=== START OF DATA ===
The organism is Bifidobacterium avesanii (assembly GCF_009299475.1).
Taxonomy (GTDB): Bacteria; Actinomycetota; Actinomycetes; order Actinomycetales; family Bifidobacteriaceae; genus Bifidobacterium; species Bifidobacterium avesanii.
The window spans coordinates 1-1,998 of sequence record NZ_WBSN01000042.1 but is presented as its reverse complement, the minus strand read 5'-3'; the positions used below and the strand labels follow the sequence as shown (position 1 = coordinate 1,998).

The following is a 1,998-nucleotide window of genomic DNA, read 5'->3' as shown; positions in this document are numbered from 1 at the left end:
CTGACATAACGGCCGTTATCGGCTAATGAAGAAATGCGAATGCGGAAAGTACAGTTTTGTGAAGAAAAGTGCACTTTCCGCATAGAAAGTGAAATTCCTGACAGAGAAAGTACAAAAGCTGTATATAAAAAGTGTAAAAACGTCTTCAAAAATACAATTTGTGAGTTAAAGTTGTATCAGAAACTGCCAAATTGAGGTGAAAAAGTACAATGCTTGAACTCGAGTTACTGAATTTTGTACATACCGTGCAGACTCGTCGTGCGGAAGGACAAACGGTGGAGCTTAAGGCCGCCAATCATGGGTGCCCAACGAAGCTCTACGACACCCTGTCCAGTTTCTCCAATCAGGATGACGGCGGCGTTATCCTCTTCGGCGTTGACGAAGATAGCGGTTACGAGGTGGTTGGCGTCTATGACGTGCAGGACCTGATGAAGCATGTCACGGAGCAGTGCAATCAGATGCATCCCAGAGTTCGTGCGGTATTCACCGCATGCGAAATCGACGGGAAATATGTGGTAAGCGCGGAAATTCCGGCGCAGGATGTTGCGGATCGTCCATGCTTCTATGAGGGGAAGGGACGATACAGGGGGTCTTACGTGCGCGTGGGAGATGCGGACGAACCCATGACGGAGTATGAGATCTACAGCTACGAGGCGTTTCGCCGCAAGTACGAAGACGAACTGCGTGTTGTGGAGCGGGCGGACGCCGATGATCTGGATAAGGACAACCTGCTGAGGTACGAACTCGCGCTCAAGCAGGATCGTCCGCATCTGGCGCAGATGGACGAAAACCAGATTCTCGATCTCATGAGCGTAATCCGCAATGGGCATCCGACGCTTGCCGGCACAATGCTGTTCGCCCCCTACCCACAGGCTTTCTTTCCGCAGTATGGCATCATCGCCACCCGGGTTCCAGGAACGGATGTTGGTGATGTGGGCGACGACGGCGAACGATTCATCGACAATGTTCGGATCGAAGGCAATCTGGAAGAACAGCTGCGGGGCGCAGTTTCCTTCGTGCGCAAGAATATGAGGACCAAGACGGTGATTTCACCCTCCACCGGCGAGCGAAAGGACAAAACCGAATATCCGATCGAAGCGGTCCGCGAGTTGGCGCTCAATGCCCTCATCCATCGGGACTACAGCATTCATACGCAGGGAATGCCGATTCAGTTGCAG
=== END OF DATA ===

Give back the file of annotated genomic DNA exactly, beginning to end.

The organism is Bifidobacterium avesanii (assembly GCF_009299475.1).
Taxonomy (GTDB): Bacteria; Actinomycetota; Actinomycetes; order Actinomycetales; family Bifidobacteriaceae; genus Bifidobacterium; species Bifidobacterium avesanii.
The window spans coordinates 1-1,998 of sequence record NZ_WBSN01000042.1 but is presented as its reverse complement, the minus strand read 5'-3'; the positions used below and the strand labels follow the sequence as shown (position 1 = coordinate 1,998).

The following is a 1,998-nucleotide window of genomic DNA, read 5'->3' as shown; positions in this document are numbered from 1 at the left end:
CTGACATAACGGCCGTTATCGGCTAATGAAGAAATGCGAATGCGGAAAGTACAGTTTTGTGAAGAAAAGTGCACTTTCCGCATAGAAAGTGAAATTCCTGACAGAGAAAGTACAAAAGCTGTATATAAAAAGTGTAAAAACGTCTTCAAAAATACAATTTGTGAGTTAAAGTTGTATCAGAAACTGCCAAATTGAGGTGAAAAAGTACAATGCTTGAACTCGAGTTACTGAATTTTGTACATACCGTGCAGACTCGTCGTGCGGAAGGACAAACGGTGGAGCTTAAGGCCGCCAATCATGGGTGCCCAACGAAGCTCTACGACACCCTGTCCAGTTTCTCCAATCAGGATGACGGCGGCGTTATCCTCTTCGGCGTTGACGAAGATAGCGGTTACGAGGTGGTTGGCGTCTATGACGTGCAGGACCTGATGAAGCATGTCACGGAGCAGTGCAATCAGATGCATCCCAGAGTTCGTGCGGTATTCACCGCATGCGAAATCGACGGGAAATATGTGGTAAGCGCGGAAATTCCGGCGCAGGATGTTGCGGATCGTCCATGCTTCTATGAGGGGAAGGGACGATACAGGGGGTCTTACGTGCGCGTGGGAGATGCGGACGAACCCATGACGGAGTATGAGATCTACAGCTACGAGGCGTTTCGCCGCAAGTACGAAGACGAACTGCGTGTTGTGGAGCGGGCGGACGCCGATGATCTGGATAAGGACAACCTGCTGAGGTACGAACTCGCGCTCAAGCAGGATCGTCCGCATCTGGCGCAGATGGACGAAAACCAGATTCTCGATCTCATGAGCGTAATCCGCAATGGGCATCCGACGCTTGCCGGCACAATGCTGTTCGCCCCCTACCCACAGGCTTTCTTTCCGCAGTATGGCATCATCGCCACCCGGGTTCCAGGAACGGATGTTGGTGATGTGGGCGACGACGGCGAACGATTCATCGACAATGTTCGGATCGAAGGCAATCTGGAAGAACAGCTGCGGGGCGCAGTTTCCTTCGTGCGCAAGAATATGAGGACCAAGACGGTGATTTCACCCTCCACCGGCGAGCGAAAGGACAAAACCGAATATCCGATCGAAGCGGTCCGCGAGTTGGCGCTCAATGCCCTCATCCATCGGGACTACAGCATTCATACGCAGGGAATGCCGATTCAGTTGCAG